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10 Fees You Shouldn’t Pay

Money Wasters: Extra Fees

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Seth Fiegerman, MainStreet.com

If there’s one thing we’ve learned from airlines during the past year, it’s that few things are as frustrating as having an extra fee tacked onto your bill.

But while consumers may have little choice but to pay airline fees, there are many other fees that we get stuck with on a regular basis. They can be easily avoided if you know to look out for them.

BillShrink.com, an online service that helps consumers cut costs on everyday items, recently put together a list of 10 fees for which you should never have to pay.

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Passenger Trains: Our Hope for a More Sustainable Future

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  • President Obama's proposal to spend $50 billion on transportation infrastructure—including 4,000 miles of rail lines—couldn't be a better expenditure of our federal tax dollars.
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  • American-made streetcars: Portland company rebuilds lost industry
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Olga Bonfiglio, Common Dreams

President Obama's proposal to spend $50 billion on transportation infrastructure—including 4,000 miles of rail lines—couldn't be a better expenditure of our federal tax dollars.

After spending two days on the Empire Builder, the long-haul Amtrak line from Chicago to Seattle/Portland, I quickly realized that our investment in trains should be readily and heartily embraced.  And, if more Americans were to take such trips, I’m sure they, too, would choose trains as an alternative mode of travel.

Amtrak staff was courteous and responsive to passengers, a bit quirky as train people can be, but absolutely delightful while we all traveled the miles and hours together across the country. Riding the train, especially on an overnight, was romantic and adventurous and we kept to our schedule despite the numerous times we had to yield to freight trains.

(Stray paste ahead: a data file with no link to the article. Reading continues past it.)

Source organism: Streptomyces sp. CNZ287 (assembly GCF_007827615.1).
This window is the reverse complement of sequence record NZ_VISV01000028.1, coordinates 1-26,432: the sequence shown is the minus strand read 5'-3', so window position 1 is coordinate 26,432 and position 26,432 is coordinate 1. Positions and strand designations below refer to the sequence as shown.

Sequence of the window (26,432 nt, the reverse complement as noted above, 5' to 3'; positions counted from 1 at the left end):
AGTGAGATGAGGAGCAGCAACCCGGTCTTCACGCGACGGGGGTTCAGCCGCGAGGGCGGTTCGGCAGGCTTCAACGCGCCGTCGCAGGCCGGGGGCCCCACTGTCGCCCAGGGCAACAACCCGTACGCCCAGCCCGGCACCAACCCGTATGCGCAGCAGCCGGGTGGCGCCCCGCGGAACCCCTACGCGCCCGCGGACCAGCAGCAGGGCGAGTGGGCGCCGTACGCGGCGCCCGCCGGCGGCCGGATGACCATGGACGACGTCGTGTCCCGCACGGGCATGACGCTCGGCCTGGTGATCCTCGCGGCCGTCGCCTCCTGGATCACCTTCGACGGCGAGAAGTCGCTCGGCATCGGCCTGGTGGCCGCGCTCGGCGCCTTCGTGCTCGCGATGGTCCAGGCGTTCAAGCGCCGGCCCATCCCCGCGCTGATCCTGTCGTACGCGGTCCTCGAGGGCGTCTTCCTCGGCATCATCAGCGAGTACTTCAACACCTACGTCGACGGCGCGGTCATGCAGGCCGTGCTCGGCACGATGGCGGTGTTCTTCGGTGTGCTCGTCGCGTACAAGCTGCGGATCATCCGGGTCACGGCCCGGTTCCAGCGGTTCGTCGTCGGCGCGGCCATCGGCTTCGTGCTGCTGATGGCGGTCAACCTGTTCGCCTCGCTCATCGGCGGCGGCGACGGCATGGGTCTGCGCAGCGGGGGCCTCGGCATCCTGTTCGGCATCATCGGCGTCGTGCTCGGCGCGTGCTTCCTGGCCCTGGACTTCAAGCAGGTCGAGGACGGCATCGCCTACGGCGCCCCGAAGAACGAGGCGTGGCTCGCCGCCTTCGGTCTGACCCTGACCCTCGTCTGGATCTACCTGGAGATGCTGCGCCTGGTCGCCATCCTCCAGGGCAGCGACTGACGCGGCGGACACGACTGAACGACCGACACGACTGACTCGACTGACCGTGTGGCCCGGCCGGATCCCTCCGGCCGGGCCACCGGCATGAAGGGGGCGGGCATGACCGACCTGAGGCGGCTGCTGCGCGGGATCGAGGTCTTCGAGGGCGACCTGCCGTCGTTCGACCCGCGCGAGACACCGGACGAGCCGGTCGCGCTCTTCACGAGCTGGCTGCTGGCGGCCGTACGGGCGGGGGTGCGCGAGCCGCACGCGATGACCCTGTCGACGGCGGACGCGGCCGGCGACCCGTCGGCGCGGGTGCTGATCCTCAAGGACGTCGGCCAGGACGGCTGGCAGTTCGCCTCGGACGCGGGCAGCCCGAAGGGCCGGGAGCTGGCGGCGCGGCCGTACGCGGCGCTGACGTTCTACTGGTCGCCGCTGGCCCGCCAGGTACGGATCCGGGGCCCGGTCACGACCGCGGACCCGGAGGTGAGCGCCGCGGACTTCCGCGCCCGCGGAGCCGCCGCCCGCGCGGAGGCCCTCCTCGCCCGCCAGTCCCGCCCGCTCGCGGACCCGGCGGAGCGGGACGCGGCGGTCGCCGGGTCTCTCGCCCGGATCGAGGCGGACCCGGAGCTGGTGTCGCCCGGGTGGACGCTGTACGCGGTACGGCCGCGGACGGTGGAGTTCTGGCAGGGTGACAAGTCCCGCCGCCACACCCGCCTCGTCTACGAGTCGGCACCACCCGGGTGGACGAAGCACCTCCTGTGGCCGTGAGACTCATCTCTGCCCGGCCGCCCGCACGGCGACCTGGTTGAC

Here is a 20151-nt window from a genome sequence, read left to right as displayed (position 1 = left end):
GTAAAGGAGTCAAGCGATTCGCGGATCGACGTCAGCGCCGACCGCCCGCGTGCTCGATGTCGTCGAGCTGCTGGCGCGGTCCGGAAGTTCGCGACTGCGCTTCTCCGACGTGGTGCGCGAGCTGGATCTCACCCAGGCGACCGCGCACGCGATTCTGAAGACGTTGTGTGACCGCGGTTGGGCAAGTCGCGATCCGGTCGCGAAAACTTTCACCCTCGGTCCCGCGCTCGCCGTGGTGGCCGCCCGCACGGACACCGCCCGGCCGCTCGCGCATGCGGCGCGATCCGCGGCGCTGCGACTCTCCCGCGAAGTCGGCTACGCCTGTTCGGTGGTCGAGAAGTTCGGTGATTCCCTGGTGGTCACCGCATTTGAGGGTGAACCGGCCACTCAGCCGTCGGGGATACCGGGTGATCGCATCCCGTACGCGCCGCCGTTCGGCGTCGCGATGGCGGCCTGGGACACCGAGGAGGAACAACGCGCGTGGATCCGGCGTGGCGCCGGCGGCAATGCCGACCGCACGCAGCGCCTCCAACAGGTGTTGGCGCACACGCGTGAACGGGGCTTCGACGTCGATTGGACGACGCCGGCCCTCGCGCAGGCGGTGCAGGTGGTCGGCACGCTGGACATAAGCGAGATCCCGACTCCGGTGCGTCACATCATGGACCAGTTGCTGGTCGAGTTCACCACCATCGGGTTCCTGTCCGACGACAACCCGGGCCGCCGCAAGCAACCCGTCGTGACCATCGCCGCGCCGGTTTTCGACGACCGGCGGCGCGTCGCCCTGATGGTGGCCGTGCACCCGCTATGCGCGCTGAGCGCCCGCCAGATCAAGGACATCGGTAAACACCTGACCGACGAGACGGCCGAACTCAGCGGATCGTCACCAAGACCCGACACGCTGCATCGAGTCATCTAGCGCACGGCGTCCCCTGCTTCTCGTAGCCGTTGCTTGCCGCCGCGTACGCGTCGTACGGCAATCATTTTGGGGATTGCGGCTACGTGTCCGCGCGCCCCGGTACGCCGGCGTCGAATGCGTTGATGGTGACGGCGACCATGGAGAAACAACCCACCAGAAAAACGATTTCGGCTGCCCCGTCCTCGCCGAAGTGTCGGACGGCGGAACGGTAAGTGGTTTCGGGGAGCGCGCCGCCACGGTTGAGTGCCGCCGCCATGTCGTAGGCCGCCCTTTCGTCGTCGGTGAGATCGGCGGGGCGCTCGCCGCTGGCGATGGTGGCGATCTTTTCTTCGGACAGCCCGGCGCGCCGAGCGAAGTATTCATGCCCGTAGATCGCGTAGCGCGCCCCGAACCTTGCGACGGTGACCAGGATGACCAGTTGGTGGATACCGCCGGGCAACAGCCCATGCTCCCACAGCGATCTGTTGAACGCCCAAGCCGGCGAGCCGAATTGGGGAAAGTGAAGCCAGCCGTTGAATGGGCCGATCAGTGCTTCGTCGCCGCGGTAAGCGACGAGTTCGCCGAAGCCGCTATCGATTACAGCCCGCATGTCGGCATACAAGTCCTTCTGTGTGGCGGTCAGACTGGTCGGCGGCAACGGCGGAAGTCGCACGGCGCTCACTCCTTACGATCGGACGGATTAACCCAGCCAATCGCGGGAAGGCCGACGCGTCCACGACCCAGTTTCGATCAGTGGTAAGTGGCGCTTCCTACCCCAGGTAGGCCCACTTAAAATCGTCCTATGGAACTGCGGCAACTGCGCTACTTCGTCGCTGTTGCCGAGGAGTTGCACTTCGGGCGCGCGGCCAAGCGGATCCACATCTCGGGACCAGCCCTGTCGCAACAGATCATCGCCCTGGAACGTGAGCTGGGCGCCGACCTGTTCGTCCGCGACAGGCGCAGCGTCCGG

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Related:

American-made streetcars: Portland company rebuilds lost industry, Jacob Wheeler, People's World

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  • More than 65 U.S. cities are currently looking into implementing streetcars. Portland, though, is leading the way in public transportation.
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  • Minneapolis City Council keeps streetcars on track
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5 key health reforms you need to know

Highlights
•    Changes that do away with limits on lifetime caps can prevent bankruptcy.
•    There are welcome reform changes for kids with pre-existing conditions.
•    Some price increases are likely: Free preventive care can increase costs.

Constance Gustke, Bankrate.com

The first wave of several health care reform changes is slated to begin Sept. 23, and that's good news for some consumers. Part of the provisions signed into law by President Barack Obama in March offer key relief for young adults, people with serious illnesses and others. For example, kids can't be excluded for pre-existing conditions and there are no lifetime caps for people who've maxed out their coverage.

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"Some substantial things are included," says Carrie McLean, a consumer specialist at eHealthInsurance.com.

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"Insurance companies are scrambling to put them into effect."

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Global Horizons Indicted for Human Trafficking

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  • Mordechai Orian, president of Global Horizons, a Los Angeles-based labor recruiter, was indicted by the U.S. Department of Justice for "engaging in a conspiracy to commit forced labor and document servitude" of some 400 Thai citizens who were brought to work on farms in the U.S.
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  • Largest Case in US History
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Pratap Chatterjee, Corporate Watch

In what federal officials described as the largest human-trafficking case ever brought by the government, Mordechai Orian, president and chief operating officer of Global Horizons, was indicted by the U.S. Department of Justice for "engaging in a conspiracy to commit forced labor and document servitude."

The alleged victims of the Los Angeles-based labor recruiter are some 400 Thai citizens who were brought to work on farms in the U.S. between May 2004 through September 2005. They were hired under H-2A visas which allow farm workers into the country for seasonal work.


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In late 2006, after CorpWatch published an article and a cartoon about the recruitment and abuse of Thai farm workers, Orian sued the non-profit. Orian stated that our reporter, Kari Lydersen was "part of (a) campaign against the H-2A program and [was trying] to protect illegal immigrant and the legal groups who stand to profit from the representation of illegal aliens." CorpWatch refused to retract the article or the cartoon but the two parties came to an out-of-court settlement in April 2007 to correct a few disputed facts in the story. No money was paid by either side.

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